'No tolerance' for election law-breakers


Those arrested for election-related offences such as disrupting political meetings face jail time and hefty fines, according to the police.

'No one will be allowed to prevent anyone from exercising his or her constitutionally enshrined right to vote.' (AFP)

People who are arrested for election-related offences face penalties including jail time and hefty fines, the South African Police Service (SAPS) said on Saturday. 

“They [the offences] carry a penalty of up to R100 000 or five years imprisonment,” said national police spokesperson Lieutenant General Solomon Makgale. 

He said criminal acts ranged from intimidation and the interruption of political meetings to the pulling down or defacement of political party election posters. 

Makgale said the most recent figure for the overall number of arrests was 50 people. An updated amount would be released on Monday. 

North West was the province with the highest number of arrests for election-related offences, he said. 

Decrease in hot spots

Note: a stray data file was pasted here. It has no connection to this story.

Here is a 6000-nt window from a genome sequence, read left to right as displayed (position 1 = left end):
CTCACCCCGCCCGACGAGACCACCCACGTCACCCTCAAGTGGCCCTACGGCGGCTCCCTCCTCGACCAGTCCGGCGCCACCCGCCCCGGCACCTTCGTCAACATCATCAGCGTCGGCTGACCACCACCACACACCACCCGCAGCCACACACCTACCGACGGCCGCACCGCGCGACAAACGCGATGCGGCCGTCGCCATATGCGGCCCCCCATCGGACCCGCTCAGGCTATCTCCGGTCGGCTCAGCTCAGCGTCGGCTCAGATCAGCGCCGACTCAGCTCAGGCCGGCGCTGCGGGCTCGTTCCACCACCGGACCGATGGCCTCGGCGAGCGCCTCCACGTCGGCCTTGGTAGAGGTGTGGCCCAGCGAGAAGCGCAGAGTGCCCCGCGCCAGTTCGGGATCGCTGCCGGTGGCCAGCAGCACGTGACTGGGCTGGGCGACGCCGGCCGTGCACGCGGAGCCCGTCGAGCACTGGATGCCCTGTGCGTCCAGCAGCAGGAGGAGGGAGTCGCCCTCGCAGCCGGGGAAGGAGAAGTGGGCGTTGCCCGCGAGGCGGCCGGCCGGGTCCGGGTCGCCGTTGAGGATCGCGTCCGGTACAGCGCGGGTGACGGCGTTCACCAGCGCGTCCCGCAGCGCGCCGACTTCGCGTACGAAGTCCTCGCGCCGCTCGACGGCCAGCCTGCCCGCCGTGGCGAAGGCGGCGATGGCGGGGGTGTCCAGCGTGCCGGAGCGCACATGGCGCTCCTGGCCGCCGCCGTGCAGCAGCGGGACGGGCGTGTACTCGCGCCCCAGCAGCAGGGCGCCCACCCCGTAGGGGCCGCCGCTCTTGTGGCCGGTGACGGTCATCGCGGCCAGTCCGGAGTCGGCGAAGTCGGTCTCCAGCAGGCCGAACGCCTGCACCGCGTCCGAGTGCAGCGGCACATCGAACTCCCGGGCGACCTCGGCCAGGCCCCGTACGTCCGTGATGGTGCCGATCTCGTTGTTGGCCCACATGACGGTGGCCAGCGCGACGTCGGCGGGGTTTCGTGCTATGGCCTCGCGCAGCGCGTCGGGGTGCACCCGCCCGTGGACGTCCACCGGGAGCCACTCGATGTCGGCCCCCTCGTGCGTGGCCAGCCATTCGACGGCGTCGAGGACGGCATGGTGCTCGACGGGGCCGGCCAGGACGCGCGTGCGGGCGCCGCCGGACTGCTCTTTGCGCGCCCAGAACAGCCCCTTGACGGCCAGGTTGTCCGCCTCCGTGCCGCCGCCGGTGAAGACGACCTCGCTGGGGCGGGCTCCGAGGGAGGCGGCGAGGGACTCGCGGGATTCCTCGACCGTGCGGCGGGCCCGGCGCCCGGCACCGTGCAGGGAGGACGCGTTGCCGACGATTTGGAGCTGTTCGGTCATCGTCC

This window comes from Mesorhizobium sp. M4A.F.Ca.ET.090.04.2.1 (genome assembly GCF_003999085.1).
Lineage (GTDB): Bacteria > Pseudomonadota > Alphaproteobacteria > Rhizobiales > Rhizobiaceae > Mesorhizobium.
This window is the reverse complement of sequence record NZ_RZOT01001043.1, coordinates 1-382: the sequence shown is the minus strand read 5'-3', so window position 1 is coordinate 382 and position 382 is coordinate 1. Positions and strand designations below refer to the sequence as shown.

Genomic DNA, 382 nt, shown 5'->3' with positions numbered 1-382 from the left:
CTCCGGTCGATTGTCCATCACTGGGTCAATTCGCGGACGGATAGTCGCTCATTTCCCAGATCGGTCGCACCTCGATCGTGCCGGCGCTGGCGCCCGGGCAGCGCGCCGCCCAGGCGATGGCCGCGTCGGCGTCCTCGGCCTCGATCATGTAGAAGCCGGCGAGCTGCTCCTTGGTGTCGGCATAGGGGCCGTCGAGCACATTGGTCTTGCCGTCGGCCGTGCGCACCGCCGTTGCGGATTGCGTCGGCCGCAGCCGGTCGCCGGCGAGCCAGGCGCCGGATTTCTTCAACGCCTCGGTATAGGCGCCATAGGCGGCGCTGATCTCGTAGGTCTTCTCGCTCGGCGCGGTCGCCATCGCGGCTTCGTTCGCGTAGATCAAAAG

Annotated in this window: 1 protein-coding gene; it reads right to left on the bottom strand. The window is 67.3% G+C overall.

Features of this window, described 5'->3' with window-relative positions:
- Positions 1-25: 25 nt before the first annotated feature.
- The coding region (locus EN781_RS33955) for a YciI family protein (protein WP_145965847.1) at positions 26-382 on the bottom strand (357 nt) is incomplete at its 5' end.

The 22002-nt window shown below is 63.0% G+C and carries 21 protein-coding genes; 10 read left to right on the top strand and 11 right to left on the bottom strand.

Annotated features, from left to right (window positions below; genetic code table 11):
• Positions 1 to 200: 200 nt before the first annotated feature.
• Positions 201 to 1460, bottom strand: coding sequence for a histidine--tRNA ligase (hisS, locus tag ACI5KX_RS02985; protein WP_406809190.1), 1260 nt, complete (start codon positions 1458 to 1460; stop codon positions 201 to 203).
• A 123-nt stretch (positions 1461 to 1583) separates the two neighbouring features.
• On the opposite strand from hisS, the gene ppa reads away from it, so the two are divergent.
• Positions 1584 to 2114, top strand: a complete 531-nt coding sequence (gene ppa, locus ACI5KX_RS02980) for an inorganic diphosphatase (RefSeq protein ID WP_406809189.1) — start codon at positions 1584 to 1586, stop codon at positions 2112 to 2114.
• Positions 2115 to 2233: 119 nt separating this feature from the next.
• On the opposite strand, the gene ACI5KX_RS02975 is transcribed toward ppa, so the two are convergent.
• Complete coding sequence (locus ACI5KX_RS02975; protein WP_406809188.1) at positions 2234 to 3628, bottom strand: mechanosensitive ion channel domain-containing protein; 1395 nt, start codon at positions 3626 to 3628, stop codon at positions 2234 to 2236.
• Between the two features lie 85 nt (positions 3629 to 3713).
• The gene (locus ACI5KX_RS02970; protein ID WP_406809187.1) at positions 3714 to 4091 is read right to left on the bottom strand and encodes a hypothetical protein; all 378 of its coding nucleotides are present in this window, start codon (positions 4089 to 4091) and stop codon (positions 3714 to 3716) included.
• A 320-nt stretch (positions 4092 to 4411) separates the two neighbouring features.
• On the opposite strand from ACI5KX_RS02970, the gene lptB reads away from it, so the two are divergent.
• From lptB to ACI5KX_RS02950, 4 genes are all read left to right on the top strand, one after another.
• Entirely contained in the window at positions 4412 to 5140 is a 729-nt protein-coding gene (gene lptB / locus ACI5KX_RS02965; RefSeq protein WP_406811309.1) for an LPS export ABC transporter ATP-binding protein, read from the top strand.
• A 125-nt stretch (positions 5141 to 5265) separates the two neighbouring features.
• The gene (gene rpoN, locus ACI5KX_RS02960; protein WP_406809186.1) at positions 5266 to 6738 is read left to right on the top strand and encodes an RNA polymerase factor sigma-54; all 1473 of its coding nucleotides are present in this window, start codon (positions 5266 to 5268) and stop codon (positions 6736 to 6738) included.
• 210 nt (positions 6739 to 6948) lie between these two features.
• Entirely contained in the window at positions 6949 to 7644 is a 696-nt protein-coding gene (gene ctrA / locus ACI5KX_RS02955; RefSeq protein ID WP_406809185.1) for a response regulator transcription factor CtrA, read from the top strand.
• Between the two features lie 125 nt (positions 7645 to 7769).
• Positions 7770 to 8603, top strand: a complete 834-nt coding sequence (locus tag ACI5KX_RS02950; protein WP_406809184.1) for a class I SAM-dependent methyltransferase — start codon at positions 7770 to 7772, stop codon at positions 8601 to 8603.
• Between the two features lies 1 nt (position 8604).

On Saturday, the government communication and information system (GCIS) said the number of areas identified as sites of possible political tension during the May 7 elections had gone down. 

“The number of hotspots across the country has significantly decreased,” said GCIS chief executive Phumla Williams. “This is informed by the interventions made over the past weeks as a direct consequence of the work by security agencies on the ground”. 

Over the past two weeks, various ministers and officials have visited areas including KwaMashu and Wembezi in KwaZulu-Natal, Mannenberg in the Western Cape, Sterskpruit in the Eastern Cape, Freedom Park and Itsoseng in North West and Bekkersdal in Gauteng. 

During their visits, the ministers and officials – all from the security cluster – had “noted few incidents of instability”, said Williams. 

Zero tolerance
She said that “no tolerance” would be shown to anyone who disrupted the elections. 

“No one will be allowed to prevent anyone from exercising his or her constitutionally enshrined right to vote.” 

Earlier this week, the police said that the elections would be safe. At the time, Makgale said that police would be deployed to every voting station in the country. 

President Jacob Zuma’s office has announced that about 2 000 troops have been deployed to assist police during the election and presidential inauguration. – Sapa

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